Christmas Lights Could Cause Fires, Be Careful! [VIDEO]
This Griswold's did the Christmas lights up in fashion when they made 'National Lampoons Christmas Vacation' which, proved that maybe to many lights are not good. Resulting in to big of a power bill or a fire.
If you put them in the wrong place or have broken lights, this could result in a fire. Take precautions during this holiday season to prevent having a large power bill or even your Christmas lights starting a fire.
Here is some steps to help you have a safe and happy holiday season thanks to the HTRC website.
- Always follow the manufacturer’s directions for installation, as a general rule though you should not string more than three standard-size sets of lights together.
- Look at each string of lights carefully. If there are any cracked or damaged wires, you should buy a new set of lights. If you buy new lights, make sure they are UL tested and approved for outdoor use.
- Plug the lights in before you start hanging them – for any bulbs that are not working, try pushing them in fully to make sure the bulb is not loose. If the bulb is burnt out, mark it with a Permanent Marker. After you have marked all the bad bulbs, start replacing them.
- Low voltage sets generally do not require that you unplug them to replace a bulb but it is a good practice.
- On some sets once you pull a burnt out bulb or one comes loose / is not firmly seated –a whole strand goes dark, so if you leave the burnt out bulb by its replacement it may help you get them up and running quicker
- Occasionally you might have a strand that will not light up – check for an inline fuse that might have blown & replace it.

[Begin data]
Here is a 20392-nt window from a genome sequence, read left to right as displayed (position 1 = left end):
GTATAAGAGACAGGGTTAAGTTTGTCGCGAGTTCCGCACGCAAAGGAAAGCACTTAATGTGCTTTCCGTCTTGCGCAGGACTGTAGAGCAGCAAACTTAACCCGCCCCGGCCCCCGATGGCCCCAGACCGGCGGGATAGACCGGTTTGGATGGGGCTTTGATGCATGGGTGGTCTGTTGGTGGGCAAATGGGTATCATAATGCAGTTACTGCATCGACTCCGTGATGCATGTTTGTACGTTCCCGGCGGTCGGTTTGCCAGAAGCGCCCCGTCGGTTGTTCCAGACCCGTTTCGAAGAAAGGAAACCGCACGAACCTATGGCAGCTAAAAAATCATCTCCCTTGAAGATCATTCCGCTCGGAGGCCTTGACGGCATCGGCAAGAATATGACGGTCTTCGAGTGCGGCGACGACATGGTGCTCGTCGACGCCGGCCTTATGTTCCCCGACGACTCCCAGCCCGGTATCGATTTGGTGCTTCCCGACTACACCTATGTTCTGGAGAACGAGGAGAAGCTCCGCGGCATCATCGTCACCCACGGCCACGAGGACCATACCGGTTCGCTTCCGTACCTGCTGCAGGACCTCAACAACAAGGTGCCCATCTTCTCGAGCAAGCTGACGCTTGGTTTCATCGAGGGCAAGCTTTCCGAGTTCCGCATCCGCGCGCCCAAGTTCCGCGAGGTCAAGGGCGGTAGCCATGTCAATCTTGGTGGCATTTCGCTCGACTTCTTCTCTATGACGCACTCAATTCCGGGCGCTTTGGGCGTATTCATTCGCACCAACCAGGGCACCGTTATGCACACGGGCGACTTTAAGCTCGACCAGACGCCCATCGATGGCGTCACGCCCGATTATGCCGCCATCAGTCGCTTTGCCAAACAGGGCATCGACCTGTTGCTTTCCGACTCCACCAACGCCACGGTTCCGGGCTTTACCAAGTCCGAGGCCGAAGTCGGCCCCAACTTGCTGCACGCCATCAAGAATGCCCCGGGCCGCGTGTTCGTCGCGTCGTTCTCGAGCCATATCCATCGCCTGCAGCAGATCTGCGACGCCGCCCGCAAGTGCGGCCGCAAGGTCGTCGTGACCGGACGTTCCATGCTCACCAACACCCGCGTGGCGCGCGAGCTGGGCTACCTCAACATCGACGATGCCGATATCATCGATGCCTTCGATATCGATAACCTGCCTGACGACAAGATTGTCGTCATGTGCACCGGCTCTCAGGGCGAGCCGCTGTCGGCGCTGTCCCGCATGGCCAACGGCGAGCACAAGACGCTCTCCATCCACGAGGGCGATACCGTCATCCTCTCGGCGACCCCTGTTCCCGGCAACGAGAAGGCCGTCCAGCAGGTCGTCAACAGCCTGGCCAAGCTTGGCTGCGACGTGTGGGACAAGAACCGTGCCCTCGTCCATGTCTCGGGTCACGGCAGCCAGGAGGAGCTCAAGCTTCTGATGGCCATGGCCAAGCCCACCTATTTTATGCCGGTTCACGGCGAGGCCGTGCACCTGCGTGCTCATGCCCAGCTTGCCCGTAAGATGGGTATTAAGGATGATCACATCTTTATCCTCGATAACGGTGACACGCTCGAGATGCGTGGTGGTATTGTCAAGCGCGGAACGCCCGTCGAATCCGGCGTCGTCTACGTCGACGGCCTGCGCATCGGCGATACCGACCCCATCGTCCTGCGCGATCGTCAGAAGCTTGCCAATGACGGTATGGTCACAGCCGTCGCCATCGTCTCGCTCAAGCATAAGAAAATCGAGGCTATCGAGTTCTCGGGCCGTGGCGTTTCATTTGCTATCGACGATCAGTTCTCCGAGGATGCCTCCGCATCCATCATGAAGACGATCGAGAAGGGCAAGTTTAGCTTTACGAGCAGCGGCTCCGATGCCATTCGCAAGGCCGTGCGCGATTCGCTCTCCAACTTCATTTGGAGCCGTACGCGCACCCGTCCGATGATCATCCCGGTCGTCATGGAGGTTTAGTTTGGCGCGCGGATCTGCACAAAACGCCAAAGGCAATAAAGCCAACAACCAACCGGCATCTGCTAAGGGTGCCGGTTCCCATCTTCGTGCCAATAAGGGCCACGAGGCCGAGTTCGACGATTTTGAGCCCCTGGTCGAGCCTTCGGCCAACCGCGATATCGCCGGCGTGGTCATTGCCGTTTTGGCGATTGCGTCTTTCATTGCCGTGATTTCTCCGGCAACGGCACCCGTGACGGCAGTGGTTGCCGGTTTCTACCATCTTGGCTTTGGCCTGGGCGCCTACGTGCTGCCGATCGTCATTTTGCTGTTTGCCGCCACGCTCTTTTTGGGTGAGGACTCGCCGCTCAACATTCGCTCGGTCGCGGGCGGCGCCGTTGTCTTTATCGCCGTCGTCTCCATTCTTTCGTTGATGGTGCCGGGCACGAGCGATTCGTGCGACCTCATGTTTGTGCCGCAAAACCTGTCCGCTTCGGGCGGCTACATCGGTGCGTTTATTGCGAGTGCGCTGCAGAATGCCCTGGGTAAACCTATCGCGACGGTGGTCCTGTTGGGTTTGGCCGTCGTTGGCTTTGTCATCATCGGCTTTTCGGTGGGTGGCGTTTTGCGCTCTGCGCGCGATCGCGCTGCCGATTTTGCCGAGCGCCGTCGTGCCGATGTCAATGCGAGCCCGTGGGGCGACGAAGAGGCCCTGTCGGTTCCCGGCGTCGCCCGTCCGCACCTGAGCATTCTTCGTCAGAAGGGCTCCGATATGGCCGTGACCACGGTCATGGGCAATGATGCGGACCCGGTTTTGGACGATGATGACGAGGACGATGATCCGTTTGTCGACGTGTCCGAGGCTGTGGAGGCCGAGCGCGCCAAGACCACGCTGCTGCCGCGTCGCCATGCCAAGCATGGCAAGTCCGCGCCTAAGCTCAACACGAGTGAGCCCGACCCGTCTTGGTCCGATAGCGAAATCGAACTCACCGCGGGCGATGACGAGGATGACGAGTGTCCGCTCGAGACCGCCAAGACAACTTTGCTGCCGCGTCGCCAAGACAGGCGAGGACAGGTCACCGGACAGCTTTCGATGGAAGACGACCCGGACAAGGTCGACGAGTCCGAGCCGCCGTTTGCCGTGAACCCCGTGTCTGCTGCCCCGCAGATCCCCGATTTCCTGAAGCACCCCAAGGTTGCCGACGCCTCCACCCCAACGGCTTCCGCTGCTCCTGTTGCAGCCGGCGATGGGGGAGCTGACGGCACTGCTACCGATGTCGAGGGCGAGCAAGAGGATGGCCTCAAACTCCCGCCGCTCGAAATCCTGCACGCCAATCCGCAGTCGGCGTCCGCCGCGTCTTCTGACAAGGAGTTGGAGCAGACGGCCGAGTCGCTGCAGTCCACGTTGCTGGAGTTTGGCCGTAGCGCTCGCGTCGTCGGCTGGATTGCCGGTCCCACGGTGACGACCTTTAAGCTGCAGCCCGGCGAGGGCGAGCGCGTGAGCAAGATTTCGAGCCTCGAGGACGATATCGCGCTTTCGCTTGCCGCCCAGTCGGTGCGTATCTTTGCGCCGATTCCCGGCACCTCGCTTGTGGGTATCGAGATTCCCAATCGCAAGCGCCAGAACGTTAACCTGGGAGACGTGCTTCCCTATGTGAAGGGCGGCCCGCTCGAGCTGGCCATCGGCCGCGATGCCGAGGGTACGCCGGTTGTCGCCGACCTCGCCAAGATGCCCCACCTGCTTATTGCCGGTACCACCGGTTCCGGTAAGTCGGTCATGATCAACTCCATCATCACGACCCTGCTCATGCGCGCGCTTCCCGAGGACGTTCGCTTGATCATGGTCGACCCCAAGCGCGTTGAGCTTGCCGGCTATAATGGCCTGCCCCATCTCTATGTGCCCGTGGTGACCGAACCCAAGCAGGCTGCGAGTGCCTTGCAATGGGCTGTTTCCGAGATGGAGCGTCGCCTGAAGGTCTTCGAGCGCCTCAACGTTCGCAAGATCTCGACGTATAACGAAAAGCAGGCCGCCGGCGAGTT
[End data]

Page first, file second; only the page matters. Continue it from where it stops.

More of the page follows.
- Extracting a broken bulb – first make sure the strand is unplugged, put on a pair of gloves and use a pair of needle nose pliers to help pull it out / unscrew it.
- Verify you have enough lights – nothing beats installing the lights and finding out you need just one more strand.
- Indoor Power – you should always use a surge protector, being careful not overload the circuit. As another quick reminder, never run the cords under a rug or where people walk.
- Exterior Power – you should always plug outdoor decorations into outlets protected by a GFCI (Ground Fault Circuit Interrupters) to prevent shock and use an appropriately sized extension cord if required.
- Setting up your ladder (Just a few quick reminders & tips – an article on Ladder Safety will be coming shortly )
- If the ground is level enough and your eaves are low enough, a step ladder might be a good option for you to use – do not stand or sit on the last two steps & never leave tools sitting on it
- Extension ladders – remember the 4 to 1 rule – for every 4 feet in height the ladder should be pulled out 1 foot from the wall or edge
- For all types of ladders – do not over-extend, your belt buckle should never go past the edge of the ladder
- Use an automatic light timer to ensure that the lights come on around dusk and turn off automatically around bedtime saving you electricity.
- Many groups recommend that your Christmas lights are left off while you are gone, but that is a sure sign to burglars that you are on vacation or at a show. We recommend a variable automatic timer that gives your house that lived in look.
- Hang or mount your light strands carefully to prevent damaging the cord
- Mounting your lights off the gutter or roof – they have specially designed plastic hooks / clips allowing you to hang your lights without damaging the trim or walls
- Mounting your lights vertically or to the trim – they have specialty clips made for this but it requires an exterior grade screw or nail be used approximately every 12 inches.
Yakima firefighters are asking everyone to be careful with holiday decorations indoors. Make sure that you do not have your tree close to a heating source.